- The King Never Dies
- Accession Council officially announces new Monarch
- Oath to maintain and preserve the Church of Scotland
- Televised for the first time
Common law rule – Rex nunquam moritur meaning “The King never dies”.
Accordingly, Charles automatically became King upon the death of Queen Elizabeth II.
The Act of Settlement 1701 ensures a Protestant succession to the English throne reinforces the Bill of Rights agreed by William and Mary in 1689.
The Accession Council officially announces the name of the new monarch – usually within 24 hours of the death of the sovereign.
As part of operation London Bridge, the Accession Council met in St James’ Palace at 10am on 10th September to proclaim Charles the new sovereign.
For the first time in history the Accession Council was televised.
The Accession Council is formed of Privy Counsellors, Great Officers of State, the Lord Mayor and High Sheriffs of the City of London, Realm High Commissioners, some senior civil servants and certain others.
The Accession Council is presided over by the Lord President.
Penny Mordaunt was appointed by Liz Truss on 6th September to be the Lord President.
The Accession Council is divided into two parts.
In the first part, during which the Sovereign is not present, The Lord President announced Queen Elizabeth’s death.
The Lord President then asked the clerk of the council, retired civil servant Richard Tilbrook, to read out the Accession Proclamation confirming the name of the new monarch.
The Accession Proclamation was then signed by the members of the Royal Family, the prime minister, the Archbishop of Canterbury, the Lord Chancellor and the Earl Marshall.
The Earl Marshall is a key behind-the-scenes figure. It is an hereditary role. Responsibilities include arranging the state opening of parliament, organising the state funerals of sovereigns and the accession and coronations of new monarchs.
Traditionally, the position is held by the highest ranking Duke in England, which is the Duke of Norfolk. The current Earl Marshal is the 18th Duke of Norfolk, Edward Fitzalan-Howard, 65, who inherited the title when his father died in 2002.
The Lord President then read out the outstanding items of business including disseminating the Proclamation and directing artillery guns to be fired at London’s Hyde Park and the Tower of London.
The second part of the Accession Council was the first meeting of the Privy Council held by the new monarch.
King Charles III made the following declaration:
My Lords, Ladies, and Gentlemen.
It is my most sorrowful duty to announce to you the death of my beloved Mother, The Queen.
I know how deeply you, the entire Nation – and I think I may say the whole world – sympathise with me in the irreparable loss we have all suffered. It is the greatest consolation to me to know of the sympathy expressed by so many to my Sister and Brothers and that such overwhelming affection and support should be extended to our whole family in our loss.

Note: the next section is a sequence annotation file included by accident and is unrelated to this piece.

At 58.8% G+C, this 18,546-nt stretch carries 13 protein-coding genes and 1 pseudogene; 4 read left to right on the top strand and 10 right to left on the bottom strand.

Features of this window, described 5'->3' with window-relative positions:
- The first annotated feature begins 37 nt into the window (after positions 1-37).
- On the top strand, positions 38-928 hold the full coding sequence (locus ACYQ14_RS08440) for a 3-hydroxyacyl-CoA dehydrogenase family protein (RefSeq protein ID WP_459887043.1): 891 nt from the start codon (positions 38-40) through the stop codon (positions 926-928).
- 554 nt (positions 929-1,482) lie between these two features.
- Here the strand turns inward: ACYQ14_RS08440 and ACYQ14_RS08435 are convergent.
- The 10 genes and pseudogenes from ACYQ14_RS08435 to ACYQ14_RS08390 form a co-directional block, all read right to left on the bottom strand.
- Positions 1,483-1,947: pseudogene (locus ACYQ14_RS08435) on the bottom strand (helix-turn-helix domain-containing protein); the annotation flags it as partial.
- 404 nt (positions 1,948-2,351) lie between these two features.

To all of us as a family, as to this kingdom and the wider family of nations of which it is a part, my Mother gave an example of lifelong love and of selfless service.
My Mother’s reign was unequalled in its duration, its dedication and its devotion. Even as we grieve, we give thanks for this most faithful life.
I am deeply aware of this great inheritance and of the duties and heavy responsibilities of Sovereignty which have now passed to me. In taking up these responsibilities, I shall strive to follow the inspiring example I have been set in upholding constitutional government and to seek the peace, harmony and prosperity of the peoples of these Islands and of the Commonwealth Realms and Territories throughout the world.
In this purpose, I know that I shall be upheld by the affection and loyalty of the peoples whose Sovereign I have been called upon to be, and that in the discharge of these duties I will be guided by the counsel of their elected parliaments. In all this, I am profoundly encouraged by the constant support of my beloved wife.
I take this opportunity to confirm my willingness and intention to continue the tradition of surrendering the hereditary revenues, including the Crown Estate, to My Government for the benefit of all, in return for the Sovereign Grant, which supports My official duties as Head of State and Head of Nation.
And in carrying out the heavy task that has been laid upon me, and to which I now dedicate what remains to me of my life, I pray for the guidance and help of Almighty God.
Under the terms of the Act of Union, new monarchs are also required to make an oath to maintain and preserve the Church of Scotland.
The Garter King of Arms, England’s senior herald, then read the Proclamation from a balcony above the Friary Court at St James’s Palace. The Garter King of Arms was joined by the Earl Marshall and other officials wearing traditional heraldic garments.
The proclamation was also read with similar ceremony in various locations around the country including in Edinburgh by Lord Lyon King of Arms (who parallels The Earl Marshall in England), in Belfast and Cardiff and in the City of London.
The date for King Charles III’s coronation has yet to be announced. Queen Elizabeth became Queen on the death of her father, King George VI, on 6th February 1952. Her coronation was 16 months later on 2nd June 1953.
Flags – why is the royal standard never flown at half-mast?
The Royal Standard is only flown when the Sovereign is in residence.
The Royal Standard must always be flown at full mast because The ‘King never dies’ – Rex nunquam moritur.
The union flag was first flown over Buckingham Palace at half-mast in 1997 after the death of Diana as that was the only flag that could be flown at half-mast.
The flags in Whitehall, lowered to half-mast upon Queen Elizabeth’s death were raised again at 11am on 10th September to confirm the accession of King Charles III.
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